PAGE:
Lacy House from river

…“Every kingdom divided against itself is brought to desolation; and every city or house divided against itself shall not stand.”

King James Bible – Matthew 12:25

As most regular readers of the St Margarets Community Website already know our little corner of Paradise, with its many delights and coffee shops, takes its name from a house that once stood on the river close to where Richmond lock and footbridge now stand. In 1830 Archibald Kennedy, the 1st Marquis of Ailsa, bought Lacy House in Twickenham Park. Despite the fact that many celebrated people like James Lacy, co-owner of the Drury Lane Theatre, the Hon. Sir Edward Walpole, Hon. Mrs Keppell – the widow of the Bishop of Exeter, the playwright Richard Brinsley Sheridan and the Earl of Warwick had all lived there Archibald Kennedy immediately pulled the house down and built a new one in its place, naming it “St Margarets” – which says a lot about planning permission 1830 style. It was an appropriate name however, what with Archibald Kennedy being Scottish – and St Margaret being the patron saint of Scotland1.

We should be grateful to Archibald Kennedy. In 1876 when local land owners and business people were raising funds to build a railway station in St Margarets they wanted to call it “Ailsa Bridge”. This is nowhere near as classy as “St Margarets” and positively shabby when compared with our full moniker – St Margarets upon Thames" which must be worth at least £25,000 on anyone’s property values.

St Margarets House

Lacy House, and the new ‘St Margarets’ that replaced it, stood precisely on the boundary between two parishes as historian Edward Ironside noted in his 1797 history of the area…

“The house in Twickenham Park stands in the two parishes of Twickenham and Isleworth. In the hall fronting to the South-West, is laid in the Mosaic pavement, of black and white marble, a small iron cross which divides the two parishes.”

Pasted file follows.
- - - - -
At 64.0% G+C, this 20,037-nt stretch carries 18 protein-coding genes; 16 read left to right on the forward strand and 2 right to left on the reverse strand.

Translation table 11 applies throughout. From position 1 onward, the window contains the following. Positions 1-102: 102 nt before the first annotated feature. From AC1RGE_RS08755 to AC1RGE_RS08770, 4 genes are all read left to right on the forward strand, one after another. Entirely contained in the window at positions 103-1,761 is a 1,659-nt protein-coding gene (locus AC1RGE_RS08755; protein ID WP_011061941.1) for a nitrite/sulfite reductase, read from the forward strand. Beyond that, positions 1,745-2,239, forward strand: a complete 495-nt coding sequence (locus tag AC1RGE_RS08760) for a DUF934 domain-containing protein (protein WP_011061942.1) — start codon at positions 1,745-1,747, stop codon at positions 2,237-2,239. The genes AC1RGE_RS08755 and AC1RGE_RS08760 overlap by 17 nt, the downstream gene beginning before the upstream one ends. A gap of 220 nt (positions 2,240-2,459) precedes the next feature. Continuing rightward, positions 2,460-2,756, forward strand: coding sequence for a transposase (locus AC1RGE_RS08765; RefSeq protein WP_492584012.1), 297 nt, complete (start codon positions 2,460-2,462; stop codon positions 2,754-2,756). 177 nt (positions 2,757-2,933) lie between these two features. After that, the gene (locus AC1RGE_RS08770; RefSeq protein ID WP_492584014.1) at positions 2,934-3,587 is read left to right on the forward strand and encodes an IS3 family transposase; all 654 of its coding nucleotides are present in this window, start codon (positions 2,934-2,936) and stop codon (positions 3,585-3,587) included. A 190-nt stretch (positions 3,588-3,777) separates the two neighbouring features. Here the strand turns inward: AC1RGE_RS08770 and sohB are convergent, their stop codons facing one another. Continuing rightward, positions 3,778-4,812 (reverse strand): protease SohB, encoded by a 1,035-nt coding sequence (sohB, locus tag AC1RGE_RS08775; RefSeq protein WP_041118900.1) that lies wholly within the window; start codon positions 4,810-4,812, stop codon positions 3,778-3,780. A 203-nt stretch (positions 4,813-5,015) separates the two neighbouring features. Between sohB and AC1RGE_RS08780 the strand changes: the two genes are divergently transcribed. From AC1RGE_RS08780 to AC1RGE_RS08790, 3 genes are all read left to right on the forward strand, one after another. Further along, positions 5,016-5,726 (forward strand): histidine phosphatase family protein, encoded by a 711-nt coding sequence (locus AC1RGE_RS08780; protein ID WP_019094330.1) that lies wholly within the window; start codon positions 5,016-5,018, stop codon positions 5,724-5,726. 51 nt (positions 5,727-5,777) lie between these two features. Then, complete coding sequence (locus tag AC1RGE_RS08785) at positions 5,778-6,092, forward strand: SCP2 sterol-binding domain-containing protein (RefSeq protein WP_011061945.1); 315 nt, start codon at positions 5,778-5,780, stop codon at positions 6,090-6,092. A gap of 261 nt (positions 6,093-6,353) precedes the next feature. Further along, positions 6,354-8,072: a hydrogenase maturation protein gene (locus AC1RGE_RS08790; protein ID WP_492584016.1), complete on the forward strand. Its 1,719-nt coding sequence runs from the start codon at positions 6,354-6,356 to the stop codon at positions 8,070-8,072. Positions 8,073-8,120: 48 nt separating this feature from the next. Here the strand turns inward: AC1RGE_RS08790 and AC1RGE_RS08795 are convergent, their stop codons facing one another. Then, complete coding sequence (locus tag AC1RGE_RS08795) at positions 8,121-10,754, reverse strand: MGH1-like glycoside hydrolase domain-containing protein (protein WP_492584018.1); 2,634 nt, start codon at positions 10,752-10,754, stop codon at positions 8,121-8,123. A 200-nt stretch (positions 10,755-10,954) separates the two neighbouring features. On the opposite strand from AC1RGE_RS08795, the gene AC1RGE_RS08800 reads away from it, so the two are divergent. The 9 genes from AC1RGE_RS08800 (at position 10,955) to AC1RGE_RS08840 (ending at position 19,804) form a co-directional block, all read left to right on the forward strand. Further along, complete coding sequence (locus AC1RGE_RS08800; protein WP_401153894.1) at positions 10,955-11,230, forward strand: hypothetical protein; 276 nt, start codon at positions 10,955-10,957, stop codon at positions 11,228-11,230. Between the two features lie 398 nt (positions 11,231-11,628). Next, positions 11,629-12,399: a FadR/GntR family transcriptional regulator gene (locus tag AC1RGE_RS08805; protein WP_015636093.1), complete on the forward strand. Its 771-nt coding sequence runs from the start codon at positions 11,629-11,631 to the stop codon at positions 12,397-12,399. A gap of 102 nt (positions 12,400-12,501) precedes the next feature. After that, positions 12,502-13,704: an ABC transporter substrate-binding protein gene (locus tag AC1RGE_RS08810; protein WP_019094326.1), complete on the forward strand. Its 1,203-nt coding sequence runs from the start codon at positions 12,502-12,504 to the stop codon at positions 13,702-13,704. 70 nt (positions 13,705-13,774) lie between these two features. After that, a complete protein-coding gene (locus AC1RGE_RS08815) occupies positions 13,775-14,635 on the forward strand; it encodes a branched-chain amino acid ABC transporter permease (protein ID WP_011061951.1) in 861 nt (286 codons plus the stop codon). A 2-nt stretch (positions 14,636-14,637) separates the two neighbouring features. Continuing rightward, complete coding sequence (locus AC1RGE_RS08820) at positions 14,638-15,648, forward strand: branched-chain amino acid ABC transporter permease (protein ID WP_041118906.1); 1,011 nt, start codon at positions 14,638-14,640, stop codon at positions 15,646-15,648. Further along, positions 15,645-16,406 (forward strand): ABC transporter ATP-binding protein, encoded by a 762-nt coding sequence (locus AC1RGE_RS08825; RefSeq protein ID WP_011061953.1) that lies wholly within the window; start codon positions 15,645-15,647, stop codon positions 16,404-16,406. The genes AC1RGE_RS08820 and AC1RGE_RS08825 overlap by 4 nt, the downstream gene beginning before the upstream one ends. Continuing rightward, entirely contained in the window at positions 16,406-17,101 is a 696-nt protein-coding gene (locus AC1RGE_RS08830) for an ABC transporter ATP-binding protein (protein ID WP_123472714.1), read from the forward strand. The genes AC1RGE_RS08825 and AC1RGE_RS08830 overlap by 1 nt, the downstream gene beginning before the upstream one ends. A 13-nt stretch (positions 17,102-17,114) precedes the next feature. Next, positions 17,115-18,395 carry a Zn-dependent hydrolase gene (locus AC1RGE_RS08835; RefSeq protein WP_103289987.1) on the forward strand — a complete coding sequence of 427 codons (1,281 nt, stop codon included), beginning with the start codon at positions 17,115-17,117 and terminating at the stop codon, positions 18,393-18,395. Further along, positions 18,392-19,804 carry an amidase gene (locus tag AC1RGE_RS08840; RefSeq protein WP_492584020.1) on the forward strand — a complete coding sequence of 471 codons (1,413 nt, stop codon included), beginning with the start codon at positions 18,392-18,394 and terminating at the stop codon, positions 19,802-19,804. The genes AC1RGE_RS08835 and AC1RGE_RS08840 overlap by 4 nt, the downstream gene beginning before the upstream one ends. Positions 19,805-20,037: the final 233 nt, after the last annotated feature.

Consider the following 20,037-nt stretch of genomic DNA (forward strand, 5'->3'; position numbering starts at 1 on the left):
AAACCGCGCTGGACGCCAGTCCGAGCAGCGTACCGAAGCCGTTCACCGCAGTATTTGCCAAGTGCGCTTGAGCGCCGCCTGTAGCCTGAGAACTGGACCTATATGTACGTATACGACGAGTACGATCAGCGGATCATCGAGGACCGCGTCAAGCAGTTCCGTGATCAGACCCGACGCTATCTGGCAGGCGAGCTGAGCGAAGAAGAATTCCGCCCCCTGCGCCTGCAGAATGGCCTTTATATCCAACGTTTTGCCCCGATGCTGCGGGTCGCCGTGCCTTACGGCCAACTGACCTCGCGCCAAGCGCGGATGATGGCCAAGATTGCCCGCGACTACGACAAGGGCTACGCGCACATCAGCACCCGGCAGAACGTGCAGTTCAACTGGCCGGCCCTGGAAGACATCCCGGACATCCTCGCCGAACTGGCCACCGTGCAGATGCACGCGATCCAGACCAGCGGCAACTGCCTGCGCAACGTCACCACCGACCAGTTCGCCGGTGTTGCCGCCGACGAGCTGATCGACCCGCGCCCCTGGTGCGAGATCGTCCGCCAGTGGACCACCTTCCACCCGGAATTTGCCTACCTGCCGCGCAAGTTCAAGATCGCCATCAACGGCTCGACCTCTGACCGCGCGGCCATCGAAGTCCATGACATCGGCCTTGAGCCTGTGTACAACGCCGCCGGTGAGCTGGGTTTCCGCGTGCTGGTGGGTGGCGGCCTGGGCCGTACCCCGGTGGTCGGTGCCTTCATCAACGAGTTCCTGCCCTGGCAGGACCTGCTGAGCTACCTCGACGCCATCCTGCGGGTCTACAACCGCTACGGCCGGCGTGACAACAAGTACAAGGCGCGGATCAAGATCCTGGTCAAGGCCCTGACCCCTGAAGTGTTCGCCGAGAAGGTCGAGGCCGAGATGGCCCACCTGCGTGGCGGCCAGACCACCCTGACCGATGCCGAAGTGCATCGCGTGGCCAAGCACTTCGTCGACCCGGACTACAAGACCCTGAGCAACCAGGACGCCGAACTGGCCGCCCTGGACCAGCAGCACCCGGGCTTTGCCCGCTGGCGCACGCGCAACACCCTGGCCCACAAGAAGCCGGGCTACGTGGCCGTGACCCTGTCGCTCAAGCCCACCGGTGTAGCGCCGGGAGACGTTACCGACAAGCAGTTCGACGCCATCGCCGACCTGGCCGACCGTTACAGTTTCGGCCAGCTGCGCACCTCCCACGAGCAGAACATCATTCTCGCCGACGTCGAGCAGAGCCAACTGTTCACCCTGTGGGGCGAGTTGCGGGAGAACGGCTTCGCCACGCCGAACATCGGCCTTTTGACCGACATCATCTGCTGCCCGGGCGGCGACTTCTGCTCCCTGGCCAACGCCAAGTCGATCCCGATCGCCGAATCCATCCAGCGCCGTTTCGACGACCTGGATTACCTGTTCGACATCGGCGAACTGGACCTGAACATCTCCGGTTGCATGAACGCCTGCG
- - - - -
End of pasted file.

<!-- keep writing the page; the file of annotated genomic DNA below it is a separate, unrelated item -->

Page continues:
old beating the bounds

Fortunately at the time such boundary demarcations were of small concern. We didn’t have border raiders coming in from Isleworth rustling our cattle and we didn’t have smugglers from St Margarets crossing into Isleworth with kegs of brandy and cheap tobacco. What we did have however was a major problem for those good church people who every May walked the parish boundary ‘beating the bounds’ to remind everybody of where the parish boundary lay. When they got to Lacy House and later ‘St Margarets’ they had a problem…

beating the bounds

“In their perambulation of the bounds, the parishioners of Twickenham direct a man to enter a window at the North-West end of the house, who proceeds to the centre, comes down stairs, and joins the company in the hall, where they sing the hundredth psalm. He then goes upstairs and proceeds to a South-West window, and comes down a ladder on the outside, joins the company again, and thus the ceremony ends.”

EDWARD IRONSIDE – The History and Antiquities of Twickenham 1797

The 100th Psalm has the line “Enter into his gates with thanksgiving, and into his courts with praise” – but there is no mention of a ladder.

bounders in water

Refreshments were given to the assembled “Bounders” and the party would then proceed on its way rejoicing that an annoying part of their ecclesiastical journey was over. A similar problem however awaited them at Osterley Park where the parish boundary went through the middle of a pond, obliging some poor soul to swim across.

In 1948 another local historian, G.E Bate, noted…

“The custom of beating the bounds, although now of no use, is still followed in some places. The last record I have of the custom being observed in this neighbourhood, is dated August 1909, when some of the people of Isleworth beat the bounds of that parish.”

Beating the bounds 2012

Unfortunately Mr. Bate, who died in 1955, missed a recent change. Surprisingly the children of North St Margarets still beat their local bounds and have been doing so every September since 2003. Escorted by a piper, accordionist or fiddler and wearing fancy dress, they walk around the neighbourhood, and at each corner beat the ground with willow wands to cries of “Whack it, children! Whack it!”. They even have their own magical spell…

At the rising of the sun -
And the running of the deer,
Let’s lay a ring around this place -
To keep us all safe here.

It’s very efficacious!

The Bible suggests that any house divided against itself shall not stand – and so it was with Lacy House, demolished in 1830 and rebuilt as ‘St Margarets’ by Archibald Kennedy, the 1st Marquis of Ailsa. In 1853 it too was pulled down by the 2nd Earl of Kilmorey and a new building, Kilmorey House, was built in its place. After spending some time as the Royal Naval School for Girls and then being twice damaged by the Luftwaffe in the 1940s it was finally demolished in 1950.

Nervous residents will be pleased to hear that the parish boundary in North St Margarets was recently moved southwards to the middle of the A316 – so if a bunch of ‘bound-beating’ clerics with a ladder start tapping on your bedroom window in the early hours of the morning you can safely tell them to cleric elsewhere.

1 For a fuller description of St Margaret and her many miracles please look at this previous article The Miracles of Saint Margarets